Angels Rout Tigers; Nine-Run Fourth Is All ‘Killer Instinct’ Needed

Times Staff Writer

In the lexicon of the game, the Angels’ 11-1 rout of the Detroit Tigers on Monday was a laugher.

Jim Slaton, who had a 5-10 record and had lost seven of his last eight decisions, needed it.

The Angels, who had lost three of four at New York and had been accused by Don Baylor of lacking a killer instinct, needed it.

They got it by scoring nine runs on seven hits off Frank Tanana and Aurelio Lopez in the fourth inning, which George Hendrick capped with a three-run homer.

Slaton retired the first 13 Tigers in order and allowed only six hits before Donnie Moore, looking for a tuneup inning, got the final three outs.


Said Angel Manager Gene Mauch: “If you’re going to make a misnomer of something, you might as well make a misnomer out of Labor Day. That’s the first easy one we’ve had.”

It enabled the Angels to maintain a 2 1/2-game lead over the Kansas City Royals. Mauch reflected on the standings and said: “The best break we could get was to have them (the Royals) lose three in Texas while we were losing three of four in New York. No one would have guts enough even to ask for that.”

Of the killer instinct issue, which the Angels may have erased as they sent 13 batters to the plate in the fourth, veteran infielder Bobby Grich said: “A killer instinct and aggressiveness comes with confidence. We don’t have enough guys hitting well right now to be as confident as the Yankees. This will bring us back tomorrow with more of a killer instinct, but whether we can sustain it or not, I don’t know.”

Said Mauch: “We’ve gotten things started, but haven’t sustained them. Maybe this will help turn it around.”

The 14-hit attack was characteristic of how it has gone for the Angels in a season that they are devoid of a .300 hitter and the team average of .248 is 13th in a 14-team league.

“The key to our season,” Grich said, “is that Mauch has been an expert at using the entire roster. We talked about it in spring training. We finally have some depth. We finally can go to the farm system for help.”

Jack Howell, leading the Pacific Coast League in hitting when recalled for a second time Aug. 12, has 14 RBIs in 22 games and 11 in the last 15, which he’s started in place of the injured Doug DeCinces, who remains sidelined. Howell’s two-run single in the fourth turned a 2-0 lead to 4-0.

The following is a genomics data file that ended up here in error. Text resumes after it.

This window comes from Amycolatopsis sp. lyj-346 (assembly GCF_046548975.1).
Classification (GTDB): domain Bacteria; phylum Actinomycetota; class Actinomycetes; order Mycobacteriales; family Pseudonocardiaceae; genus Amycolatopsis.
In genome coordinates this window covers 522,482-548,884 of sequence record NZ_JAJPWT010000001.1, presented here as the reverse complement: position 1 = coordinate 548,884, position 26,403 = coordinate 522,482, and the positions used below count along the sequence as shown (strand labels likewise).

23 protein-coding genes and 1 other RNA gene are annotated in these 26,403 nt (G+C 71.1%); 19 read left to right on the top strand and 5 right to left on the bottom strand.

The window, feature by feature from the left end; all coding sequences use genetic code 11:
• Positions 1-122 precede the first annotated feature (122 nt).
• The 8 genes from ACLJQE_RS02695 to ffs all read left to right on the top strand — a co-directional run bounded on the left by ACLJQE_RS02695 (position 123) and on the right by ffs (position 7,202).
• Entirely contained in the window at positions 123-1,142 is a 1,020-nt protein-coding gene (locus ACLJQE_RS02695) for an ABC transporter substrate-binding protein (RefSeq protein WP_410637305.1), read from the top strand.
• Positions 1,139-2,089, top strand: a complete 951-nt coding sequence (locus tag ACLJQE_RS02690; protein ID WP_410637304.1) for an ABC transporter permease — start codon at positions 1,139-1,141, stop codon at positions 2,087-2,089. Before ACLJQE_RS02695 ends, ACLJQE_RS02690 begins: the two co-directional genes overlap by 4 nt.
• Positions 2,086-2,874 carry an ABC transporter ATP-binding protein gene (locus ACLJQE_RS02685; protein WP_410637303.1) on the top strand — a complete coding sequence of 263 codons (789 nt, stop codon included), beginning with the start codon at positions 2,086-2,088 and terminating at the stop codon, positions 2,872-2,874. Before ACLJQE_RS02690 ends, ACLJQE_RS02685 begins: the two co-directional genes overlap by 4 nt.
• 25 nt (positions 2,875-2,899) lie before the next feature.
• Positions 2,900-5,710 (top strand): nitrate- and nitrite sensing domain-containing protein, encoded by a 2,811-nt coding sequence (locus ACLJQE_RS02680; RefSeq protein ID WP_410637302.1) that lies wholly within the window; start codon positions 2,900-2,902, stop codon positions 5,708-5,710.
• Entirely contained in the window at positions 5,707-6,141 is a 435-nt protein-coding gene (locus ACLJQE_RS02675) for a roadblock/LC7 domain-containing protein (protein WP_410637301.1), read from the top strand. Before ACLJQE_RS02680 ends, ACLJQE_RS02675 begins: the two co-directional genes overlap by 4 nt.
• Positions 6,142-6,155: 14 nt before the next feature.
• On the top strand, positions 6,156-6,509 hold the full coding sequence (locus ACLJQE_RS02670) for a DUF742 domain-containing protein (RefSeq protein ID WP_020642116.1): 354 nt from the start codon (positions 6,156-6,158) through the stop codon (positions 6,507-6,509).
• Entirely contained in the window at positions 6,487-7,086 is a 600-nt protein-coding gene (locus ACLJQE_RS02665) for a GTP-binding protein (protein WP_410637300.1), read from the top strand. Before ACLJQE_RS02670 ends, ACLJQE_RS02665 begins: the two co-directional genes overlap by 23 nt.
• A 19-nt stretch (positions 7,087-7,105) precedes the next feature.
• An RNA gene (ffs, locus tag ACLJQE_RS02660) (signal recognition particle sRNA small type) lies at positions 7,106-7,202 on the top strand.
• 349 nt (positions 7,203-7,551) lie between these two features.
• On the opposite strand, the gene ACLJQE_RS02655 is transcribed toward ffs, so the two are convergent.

Outfielder Rufino Linares, who had hit a pair of game-winning homers while going 2 for 9 during a July recall, returned from Edmonton on Monday and ignited the nine-run fourth with a double, his second hit of the game. He went to bat a second time in the fourth and drove in a run with a ground out.

Mauch, who started eight right-handed hitters against Tanana (Howell being the exception), said of Linares: “I gave serious consideration to going to the airport this morning to get him. He didn’t land until 10:40 and didn’t get in uniform until 15 minutes before the first pitch.”

The Angels also got clutch hits from:

--Hendrick, who was 3 for 28 with the Angels when he singled in his first at-bat in the fourth, then delivered his second American League homer as the inning’s 11th batter.

--Bob Boone, who doubled in the first of the nine runs and later singled twice, reversing a slide that had seen his average slip to .240.

--Gary Pettis, whose strike out ratio was up to one every 3.25 at-bats when he tripled in the first run off Tanana in the third and singled in the fourth.

Tanana, 7-13 and 5-6 with the Angels, was charged with six runs. All five of the batters he faced in the fourth reached base. Lopez faced eight batters, five of whom reached base. There were seven hits, two walks and one hit batter. It was the biggest Angel inning since mid-July of 1982, when they scored 10 runs in a single innings against both Cleveland and New York in a six-day span.

Slaton responded with one of his strongest games of an inconsistent season.

“I’ve lost some games that I pitched well enough to win,” he said, “and those compound a bad season, which I’ll be the first to admit is what I’ve had. I’m trying to get in a groove again and help the club in September.”

The 35-year-old veteran had gone 5 innings against Detroit in his last appearance, allowing only one run. The Angels juggled their rotation at the outset of this trip, skipping Slaton in New York to give him another shot at the Tigers.

“You never know if it’s going to work out,” Mauch said, “but we were looking for a repeat (by Slaton) when we rearranged the rotation.”

The Angels got what they were looking for, including some killer instinct.

Angel Notes

Doug DeCinces, still experiencing stiffness in his lower back, said that if the condition persists through today he will return to Los Angeles for another cortisone injection and a two- or three-day hospitalization that would sideline him for the remainder of the trip. “It’s very frustrating,” he said. “I can help out by moving fielders around, but I’m not ready to become a coach.” . . . Darrell Evans’ 30th home run accounted for the only run off Jim Slaton. Evans is only the seventh player in baseball history to hit 30 or more homers with three teams--Atlanta, San Francisco and Detroit.. . . A complete game by Slaton would have been only the Angels’ second in the last 24 games and fourth in the last 39. It would also have been Slaton’s first since April 27. He gave up two hits opening the ninth, then yielded to Donnie Moore. “I would have liked to finish to give the bullpen a rest,” Slaton said, “but I was definitely tired.” . . . Said Manager Gene Mauch: “It worked out perfectly because Donnie wanted an inning.” . . . The Angels’ Kirk McCaskill (9-9) faces Dan Petry (13-11) tonight.